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  • Beachcombed 27 September 1, 2012

    Author: Beach Combing | in : Beachcombed , trackback

    Dear Readers, 1 Sept 2012

    This last months has been one of intense work and, at least for a couple of days, intense rest. Lots of writing was done and for six gruelling days Beach put footnotes down like breadcrumbs in the forest:  he can still hear the screeching of the ravens in his dreams. There was, then, the great internet blackout of 2012 when Beach had to supercharge a laptop and walk a kilometre to get a signal through to the outside world, and this is in a place where wolves have recently been seen gamboling among the olive trees. In short, it was a satisfying but testing month.

    Beach was beyond pathetic in putting up comments as he concentrated on his own writing and borrowed extensively from his reserve posts. He, in fact, very cunningly left all the comments to the last two days and it took him about six hours. This is what is known in the blogging vernacular as ‘a bad idea’. Reading through the comments though today and yesterday he was struck again by the extraordinary talent, insight and knowledge that they represent. Beach feels privileged in short to ‘waste’ half a dozen hours in sharing this stuff with the world. He usually limits comments to ten thousand words. This month he tipped over to twelve thousand.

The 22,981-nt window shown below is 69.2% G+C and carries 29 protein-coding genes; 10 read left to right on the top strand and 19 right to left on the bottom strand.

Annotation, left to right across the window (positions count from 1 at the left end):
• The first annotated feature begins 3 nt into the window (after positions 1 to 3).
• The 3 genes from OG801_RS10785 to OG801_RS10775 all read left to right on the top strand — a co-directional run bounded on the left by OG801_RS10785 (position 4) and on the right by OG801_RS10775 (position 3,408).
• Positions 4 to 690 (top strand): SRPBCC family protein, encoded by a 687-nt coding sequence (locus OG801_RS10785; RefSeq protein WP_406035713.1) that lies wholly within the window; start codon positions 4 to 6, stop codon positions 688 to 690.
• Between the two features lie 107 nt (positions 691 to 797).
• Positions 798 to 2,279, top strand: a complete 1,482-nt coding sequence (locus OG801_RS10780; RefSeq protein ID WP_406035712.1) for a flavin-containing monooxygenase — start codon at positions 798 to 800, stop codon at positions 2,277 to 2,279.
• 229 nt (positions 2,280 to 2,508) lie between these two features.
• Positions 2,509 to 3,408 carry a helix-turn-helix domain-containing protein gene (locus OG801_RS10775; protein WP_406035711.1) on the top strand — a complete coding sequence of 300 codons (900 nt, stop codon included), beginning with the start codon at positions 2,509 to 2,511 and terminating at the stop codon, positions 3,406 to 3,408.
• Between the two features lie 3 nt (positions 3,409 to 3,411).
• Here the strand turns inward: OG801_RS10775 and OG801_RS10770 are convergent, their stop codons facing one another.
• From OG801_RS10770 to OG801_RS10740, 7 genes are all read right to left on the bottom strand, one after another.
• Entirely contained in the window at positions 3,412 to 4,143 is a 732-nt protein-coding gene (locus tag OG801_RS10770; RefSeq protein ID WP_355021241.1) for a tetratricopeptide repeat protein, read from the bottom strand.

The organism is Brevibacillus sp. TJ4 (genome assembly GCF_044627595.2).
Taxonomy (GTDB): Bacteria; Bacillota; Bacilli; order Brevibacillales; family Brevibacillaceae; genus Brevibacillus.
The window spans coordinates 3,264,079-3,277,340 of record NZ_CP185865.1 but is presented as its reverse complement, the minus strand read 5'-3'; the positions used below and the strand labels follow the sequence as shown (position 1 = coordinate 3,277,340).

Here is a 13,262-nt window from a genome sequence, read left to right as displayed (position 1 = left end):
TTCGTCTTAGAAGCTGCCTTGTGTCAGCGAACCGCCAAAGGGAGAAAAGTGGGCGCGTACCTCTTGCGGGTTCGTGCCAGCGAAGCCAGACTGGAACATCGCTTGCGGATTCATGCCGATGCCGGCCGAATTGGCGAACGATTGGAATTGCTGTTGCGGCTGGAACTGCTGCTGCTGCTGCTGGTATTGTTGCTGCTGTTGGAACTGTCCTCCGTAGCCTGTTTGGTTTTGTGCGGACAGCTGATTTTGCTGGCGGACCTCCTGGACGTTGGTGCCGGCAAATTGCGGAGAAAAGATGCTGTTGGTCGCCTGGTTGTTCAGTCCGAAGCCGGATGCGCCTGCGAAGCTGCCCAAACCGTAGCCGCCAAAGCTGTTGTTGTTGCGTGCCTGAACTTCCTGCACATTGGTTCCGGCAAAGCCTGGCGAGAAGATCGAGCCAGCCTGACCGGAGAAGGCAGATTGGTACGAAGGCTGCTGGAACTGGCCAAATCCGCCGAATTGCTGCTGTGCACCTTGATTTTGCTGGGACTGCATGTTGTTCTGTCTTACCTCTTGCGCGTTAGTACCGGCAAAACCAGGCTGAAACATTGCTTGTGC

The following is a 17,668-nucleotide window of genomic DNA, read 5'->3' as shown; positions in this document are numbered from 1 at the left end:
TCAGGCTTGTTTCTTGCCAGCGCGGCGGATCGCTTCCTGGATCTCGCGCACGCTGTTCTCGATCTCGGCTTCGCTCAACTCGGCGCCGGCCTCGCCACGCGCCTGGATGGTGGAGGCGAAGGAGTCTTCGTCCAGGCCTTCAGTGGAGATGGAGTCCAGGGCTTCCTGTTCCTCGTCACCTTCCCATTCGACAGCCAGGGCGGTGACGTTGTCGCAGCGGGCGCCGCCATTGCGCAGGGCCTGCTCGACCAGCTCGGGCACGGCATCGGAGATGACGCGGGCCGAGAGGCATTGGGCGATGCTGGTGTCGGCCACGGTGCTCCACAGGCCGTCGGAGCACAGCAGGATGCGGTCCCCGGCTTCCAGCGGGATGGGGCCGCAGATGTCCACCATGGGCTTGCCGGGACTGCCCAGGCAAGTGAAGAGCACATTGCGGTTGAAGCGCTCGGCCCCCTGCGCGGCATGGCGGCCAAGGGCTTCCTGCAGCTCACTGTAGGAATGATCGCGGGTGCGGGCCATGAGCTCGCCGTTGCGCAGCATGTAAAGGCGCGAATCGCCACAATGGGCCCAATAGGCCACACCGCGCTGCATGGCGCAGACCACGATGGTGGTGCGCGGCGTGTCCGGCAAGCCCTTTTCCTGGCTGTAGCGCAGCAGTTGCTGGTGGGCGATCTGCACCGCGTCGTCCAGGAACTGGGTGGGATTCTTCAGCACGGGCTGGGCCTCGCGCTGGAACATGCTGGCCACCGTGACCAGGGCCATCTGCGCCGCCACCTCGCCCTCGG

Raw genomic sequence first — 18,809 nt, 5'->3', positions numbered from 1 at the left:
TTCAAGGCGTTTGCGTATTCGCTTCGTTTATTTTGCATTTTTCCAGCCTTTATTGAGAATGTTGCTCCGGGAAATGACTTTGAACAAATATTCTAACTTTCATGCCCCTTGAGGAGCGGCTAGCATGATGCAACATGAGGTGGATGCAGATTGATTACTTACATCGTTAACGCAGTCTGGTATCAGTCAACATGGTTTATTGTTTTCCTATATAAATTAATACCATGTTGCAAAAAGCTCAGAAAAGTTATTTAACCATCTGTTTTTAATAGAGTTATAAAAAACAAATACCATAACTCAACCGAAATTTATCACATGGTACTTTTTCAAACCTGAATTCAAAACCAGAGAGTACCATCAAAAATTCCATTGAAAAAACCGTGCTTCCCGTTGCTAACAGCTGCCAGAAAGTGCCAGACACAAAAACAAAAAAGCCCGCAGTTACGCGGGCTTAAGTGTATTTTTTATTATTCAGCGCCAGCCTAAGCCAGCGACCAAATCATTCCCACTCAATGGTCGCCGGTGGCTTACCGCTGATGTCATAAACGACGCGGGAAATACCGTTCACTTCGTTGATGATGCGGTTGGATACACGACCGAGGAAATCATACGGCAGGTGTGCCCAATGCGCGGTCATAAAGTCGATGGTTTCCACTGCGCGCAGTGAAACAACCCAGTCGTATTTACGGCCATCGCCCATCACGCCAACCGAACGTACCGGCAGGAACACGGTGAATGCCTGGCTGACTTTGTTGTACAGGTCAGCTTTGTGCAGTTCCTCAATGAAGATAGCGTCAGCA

As Beachcombing writes all is domestic bliss. Downstairs a hamster and little miss B are alternatively abusing each other. Mrs B is preparing the mega Saturday dinner that have become traditional fare in our family: this week angel cake, fried zucchini flowers and sage, carrot soup with nutmeg, sweet corn with Ligurian olive oil, marinated egg plant, roast potatoes with rosemary, lemon sorbet, felafel, best English cider and Puglian cheese with chutneys. (Only about ten hours to go now). Tiny Miss B is watching the rabbit. And Australian aupair is getting ready for the arrival of her boyfriend.

    Anyway, back to business… Beach’s online reading has been modest this month. Certainly the public domain deserves some publicity; the lack of roads in London was fun; here is the worst-best historical joke of the month and perhaps sweetest of all for a naturalist manque like Beach animal hybrids. Below find instead twenty-six of the best historical links sent in by readers: to whom sincere thanks. Many happy internet minutes were spent here.

    And now the real deal… The twelve thousand most important words from this month. Long life and lazy Saturday meals to all beachcombers… You have only the waves to lose, the sands await.

    Procopius: Howard W writes in: The quote you give from Procopius is the translation by Dewing I think.